The US authorities have been trying to get him extradited from his New Zealand mansion for ages so that he can face copyright charges. The extradition case has reached New Zealand's Supreme Court which ruled that the US could have him if it wanted. But at the same time it overturned another lower court's decision, effectively granting him the right to appeal.
The court ruled that Dotcom and his three co-accused were liable for extradition on 12 of the 13 counts the FBI is seeking to charge them with.
But it also ruled that the Court of Appeal had erred in dismissing judicial review requests from Dotcom, and granted him the right to continue with them.
The FBI alleges that Megaupload facilitated copyright infringement on a huge scale, but Dotcom's lawyers argue that the website was never meant to encourage copyright breaches.
If he is extradited, he faces a lengthy jail term.
In response to the ruling, he tweeted a statement from his lawyers which read: "For the Dotcom team, and especially for Kim and his family, it is a mixed bag."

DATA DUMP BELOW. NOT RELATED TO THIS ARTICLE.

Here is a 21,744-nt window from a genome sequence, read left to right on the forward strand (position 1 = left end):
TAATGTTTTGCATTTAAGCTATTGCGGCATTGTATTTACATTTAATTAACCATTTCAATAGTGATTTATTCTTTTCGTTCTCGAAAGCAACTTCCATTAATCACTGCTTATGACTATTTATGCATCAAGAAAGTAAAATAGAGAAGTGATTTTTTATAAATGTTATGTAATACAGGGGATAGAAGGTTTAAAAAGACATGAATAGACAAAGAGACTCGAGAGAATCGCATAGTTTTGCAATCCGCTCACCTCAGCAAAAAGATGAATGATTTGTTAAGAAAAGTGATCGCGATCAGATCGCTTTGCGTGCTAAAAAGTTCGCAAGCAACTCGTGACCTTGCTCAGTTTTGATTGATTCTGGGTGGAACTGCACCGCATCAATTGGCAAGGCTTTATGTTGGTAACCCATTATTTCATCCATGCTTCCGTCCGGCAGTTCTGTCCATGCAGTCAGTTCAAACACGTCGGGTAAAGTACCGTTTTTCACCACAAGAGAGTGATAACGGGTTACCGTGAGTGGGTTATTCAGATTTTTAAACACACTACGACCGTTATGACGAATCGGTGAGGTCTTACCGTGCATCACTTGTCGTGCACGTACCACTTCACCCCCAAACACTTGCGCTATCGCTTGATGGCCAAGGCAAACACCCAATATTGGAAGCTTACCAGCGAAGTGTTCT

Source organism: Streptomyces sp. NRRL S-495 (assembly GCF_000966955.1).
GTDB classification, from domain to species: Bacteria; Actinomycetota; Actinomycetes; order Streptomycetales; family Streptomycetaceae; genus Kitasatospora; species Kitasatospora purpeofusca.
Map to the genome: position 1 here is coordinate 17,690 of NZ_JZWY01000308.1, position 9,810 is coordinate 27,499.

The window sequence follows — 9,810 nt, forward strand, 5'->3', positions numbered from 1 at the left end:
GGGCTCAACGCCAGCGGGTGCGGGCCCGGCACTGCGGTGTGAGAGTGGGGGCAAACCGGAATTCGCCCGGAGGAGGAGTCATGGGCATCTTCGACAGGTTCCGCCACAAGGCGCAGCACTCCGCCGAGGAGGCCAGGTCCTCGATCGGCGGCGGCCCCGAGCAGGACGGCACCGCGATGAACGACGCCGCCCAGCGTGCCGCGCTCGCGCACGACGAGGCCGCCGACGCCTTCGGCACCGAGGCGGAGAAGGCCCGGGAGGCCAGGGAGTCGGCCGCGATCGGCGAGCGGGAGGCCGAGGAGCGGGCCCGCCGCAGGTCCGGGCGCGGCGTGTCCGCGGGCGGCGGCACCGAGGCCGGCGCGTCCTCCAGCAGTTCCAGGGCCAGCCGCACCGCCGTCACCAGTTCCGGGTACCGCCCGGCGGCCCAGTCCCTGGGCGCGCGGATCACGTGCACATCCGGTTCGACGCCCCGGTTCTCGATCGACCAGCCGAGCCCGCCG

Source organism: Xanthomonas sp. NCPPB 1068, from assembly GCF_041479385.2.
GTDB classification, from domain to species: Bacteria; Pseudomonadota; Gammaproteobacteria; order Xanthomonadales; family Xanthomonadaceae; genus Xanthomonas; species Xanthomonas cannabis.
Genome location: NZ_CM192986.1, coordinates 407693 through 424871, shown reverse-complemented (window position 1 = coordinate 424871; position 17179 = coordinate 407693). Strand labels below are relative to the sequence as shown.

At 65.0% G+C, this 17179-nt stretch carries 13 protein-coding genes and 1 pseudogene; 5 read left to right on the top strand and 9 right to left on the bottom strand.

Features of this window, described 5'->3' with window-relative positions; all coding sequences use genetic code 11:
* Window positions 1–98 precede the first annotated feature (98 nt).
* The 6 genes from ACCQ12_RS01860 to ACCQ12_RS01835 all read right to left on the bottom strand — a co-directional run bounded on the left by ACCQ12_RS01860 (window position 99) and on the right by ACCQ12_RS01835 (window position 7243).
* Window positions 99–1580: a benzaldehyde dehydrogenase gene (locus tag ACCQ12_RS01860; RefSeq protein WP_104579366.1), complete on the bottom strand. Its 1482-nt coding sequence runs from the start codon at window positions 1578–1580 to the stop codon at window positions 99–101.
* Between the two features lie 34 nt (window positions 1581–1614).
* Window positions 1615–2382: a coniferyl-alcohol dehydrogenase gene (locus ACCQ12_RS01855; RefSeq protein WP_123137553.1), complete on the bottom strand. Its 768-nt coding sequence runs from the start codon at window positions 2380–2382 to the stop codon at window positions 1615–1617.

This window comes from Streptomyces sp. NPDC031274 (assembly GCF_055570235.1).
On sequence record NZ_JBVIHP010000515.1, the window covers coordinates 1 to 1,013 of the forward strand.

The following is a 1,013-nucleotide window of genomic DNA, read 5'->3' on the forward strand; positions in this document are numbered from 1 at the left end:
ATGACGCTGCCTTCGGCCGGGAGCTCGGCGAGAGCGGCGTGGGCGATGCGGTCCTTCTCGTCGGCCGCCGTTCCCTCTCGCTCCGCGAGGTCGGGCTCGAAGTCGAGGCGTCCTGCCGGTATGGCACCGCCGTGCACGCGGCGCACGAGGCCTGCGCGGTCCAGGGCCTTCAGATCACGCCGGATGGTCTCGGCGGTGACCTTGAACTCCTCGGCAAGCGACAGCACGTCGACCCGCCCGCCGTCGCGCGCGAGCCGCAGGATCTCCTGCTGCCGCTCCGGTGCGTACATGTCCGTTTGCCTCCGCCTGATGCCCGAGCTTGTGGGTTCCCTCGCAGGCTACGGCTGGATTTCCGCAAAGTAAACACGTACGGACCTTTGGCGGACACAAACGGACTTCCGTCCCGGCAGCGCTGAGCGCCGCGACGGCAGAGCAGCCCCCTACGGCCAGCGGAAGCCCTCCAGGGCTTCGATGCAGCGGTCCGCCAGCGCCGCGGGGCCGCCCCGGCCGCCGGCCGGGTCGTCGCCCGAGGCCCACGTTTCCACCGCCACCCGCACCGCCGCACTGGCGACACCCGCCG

"There is no final determination that he is to go to the United States. However, the court has not accepted our important copyright argument and in our view has made significant determinations that will have an immediate and chilling impact on the internet."
In 2012, he was arrested when armed police stormed his Auckland home in a dramatic dawn raid, which was later to become the subject of its own legal enquiry, when Dotcom sued for damages.
A district court in New Zealand ruled in 2015 that he could be extradited, but a series of appeals and judicial reviews followed.
Lawyers for Mr Dotcom argued that his actions did not amount to criminal offences in New Zealand, and were not extraditable.